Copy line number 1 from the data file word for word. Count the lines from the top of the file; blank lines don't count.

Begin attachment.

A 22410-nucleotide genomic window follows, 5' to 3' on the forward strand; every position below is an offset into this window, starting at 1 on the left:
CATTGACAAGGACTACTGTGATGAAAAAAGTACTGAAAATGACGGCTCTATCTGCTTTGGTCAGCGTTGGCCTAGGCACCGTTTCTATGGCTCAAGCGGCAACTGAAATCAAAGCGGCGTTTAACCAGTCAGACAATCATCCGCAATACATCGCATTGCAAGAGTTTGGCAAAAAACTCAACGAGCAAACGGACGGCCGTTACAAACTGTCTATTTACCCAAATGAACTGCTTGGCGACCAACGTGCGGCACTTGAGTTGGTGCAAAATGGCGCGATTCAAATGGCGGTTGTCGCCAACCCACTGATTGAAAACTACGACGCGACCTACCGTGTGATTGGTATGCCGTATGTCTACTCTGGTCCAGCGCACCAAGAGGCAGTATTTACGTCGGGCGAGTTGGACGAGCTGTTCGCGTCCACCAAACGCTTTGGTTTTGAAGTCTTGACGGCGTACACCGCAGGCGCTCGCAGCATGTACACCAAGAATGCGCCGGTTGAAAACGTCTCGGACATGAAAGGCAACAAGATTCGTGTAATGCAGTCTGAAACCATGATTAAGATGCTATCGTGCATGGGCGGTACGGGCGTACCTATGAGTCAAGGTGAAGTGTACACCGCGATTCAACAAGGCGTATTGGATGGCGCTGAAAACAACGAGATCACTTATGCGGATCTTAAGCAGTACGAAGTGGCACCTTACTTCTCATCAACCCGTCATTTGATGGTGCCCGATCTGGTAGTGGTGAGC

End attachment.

A 22410-nucleotide genomic window follows, 5' to 3' on the forward strand; every position below is an offset into this window, starting at 1 on the left: